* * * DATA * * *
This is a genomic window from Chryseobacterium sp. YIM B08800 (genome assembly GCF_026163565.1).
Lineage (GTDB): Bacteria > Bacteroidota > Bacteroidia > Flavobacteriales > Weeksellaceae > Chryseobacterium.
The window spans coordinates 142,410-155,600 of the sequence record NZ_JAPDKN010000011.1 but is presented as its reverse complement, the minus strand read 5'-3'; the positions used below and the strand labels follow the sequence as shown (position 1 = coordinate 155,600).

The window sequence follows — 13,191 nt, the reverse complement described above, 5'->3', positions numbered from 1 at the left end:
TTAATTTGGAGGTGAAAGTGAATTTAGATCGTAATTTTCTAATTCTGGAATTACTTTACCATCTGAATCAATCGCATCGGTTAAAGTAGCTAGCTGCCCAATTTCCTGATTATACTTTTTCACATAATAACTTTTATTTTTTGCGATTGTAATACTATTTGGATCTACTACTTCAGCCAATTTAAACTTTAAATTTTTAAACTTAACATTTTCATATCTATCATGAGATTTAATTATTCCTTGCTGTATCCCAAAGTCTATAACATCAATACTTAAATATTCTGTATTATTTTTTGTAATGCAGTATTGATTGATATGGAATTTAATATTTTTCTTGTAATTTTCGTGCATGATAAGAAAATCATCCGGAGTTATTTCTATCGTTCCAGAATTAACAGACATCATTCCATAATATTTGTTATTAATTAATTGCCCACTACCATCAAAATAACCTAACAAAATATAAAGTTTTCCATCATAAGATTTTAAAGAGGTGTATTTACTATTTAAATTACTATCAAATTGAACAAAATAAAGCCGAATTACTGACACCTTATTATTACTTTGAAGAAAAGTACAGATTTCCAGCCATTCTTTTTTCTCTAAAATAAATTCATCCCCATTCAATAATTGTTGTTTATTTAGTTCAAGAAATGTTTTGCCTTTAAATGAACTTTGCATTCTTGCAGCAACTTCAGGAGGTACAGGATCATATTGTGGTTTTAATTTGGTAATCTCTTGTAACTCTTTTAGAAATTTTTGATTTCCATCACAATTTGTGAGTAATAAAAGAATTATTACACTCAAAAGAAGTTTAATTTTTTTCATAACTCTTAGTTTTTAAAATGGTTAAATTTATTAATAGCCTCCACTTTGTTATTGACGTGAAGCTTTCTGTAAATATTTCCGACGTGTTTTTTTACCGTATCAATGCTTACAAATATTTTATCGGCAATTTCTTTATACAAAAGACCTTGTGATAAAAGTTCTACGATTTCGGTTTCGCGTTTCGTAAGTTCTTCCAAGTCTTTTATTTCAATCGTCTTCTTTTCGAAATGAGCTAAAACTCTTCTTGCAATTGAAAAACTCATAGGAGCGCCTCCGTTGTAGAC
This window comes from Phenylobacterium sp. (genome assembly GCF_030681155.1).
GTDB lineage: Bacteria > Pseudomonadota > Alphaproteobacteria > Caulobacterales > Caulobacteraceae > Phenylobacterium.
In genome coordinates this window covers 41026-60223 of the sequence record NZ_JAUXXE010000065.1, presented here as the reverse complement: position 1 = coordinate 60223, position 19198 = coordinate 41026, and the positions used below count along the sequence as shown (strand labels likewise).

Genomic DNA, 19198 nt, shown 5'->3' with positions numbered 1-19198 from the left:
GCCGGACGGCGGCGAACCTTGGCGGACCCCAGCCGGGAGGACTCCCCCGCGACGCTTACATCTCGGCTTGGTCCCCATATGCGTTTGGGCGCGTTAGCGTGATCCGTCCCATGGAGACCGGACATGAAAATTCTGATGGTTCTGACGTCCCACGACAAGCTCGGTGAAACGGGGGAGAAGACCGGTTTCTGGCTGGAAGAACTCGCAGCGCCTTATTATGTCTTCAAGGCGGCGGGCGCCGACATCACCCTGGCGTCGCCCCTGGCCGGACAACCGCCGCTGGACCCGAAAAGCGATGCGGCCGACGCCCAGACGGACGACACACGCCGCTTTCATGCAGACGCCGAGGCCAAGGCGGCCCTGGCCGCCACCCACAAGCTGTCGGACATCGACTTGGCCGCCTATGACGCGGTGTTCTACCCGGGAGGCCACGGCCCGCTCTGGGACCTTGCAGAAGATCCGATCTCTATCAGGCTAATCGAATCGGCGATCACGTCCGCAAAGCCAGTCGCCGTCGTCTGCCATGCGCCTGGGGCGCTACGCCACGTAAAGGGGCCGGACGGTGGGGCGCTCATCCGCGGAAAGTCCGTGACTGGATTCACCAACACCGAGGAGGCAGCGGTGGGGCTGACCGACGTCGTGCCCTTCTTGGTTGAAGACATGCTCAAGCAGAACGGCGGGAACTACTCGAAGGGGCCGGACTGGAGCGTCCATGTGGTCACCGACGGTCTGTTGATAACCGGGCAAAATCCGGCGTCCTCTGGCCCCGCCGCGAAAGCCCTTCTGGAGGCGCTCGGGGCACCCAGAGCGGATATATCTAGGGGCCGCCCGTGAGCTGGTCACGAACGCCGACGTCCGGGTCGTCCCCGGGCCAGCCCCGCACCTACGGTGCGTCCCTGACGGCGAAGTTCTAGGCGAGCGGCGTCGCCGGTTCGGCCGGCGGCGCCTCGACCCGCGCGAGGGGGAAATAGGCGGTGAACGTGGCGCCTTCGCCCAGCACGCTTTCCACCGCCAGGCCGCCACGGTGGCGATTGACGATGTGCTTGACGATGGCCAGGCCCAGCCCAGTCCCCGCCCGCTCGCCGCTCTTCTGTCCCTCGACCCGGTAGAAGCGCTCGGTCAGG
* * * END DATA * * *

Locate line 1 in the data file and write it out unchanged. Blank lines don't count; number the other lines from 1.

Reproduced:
This is a genomic window from Chryseobacterium sp. YIM B08800 (genome assembly GCF_026163565.1).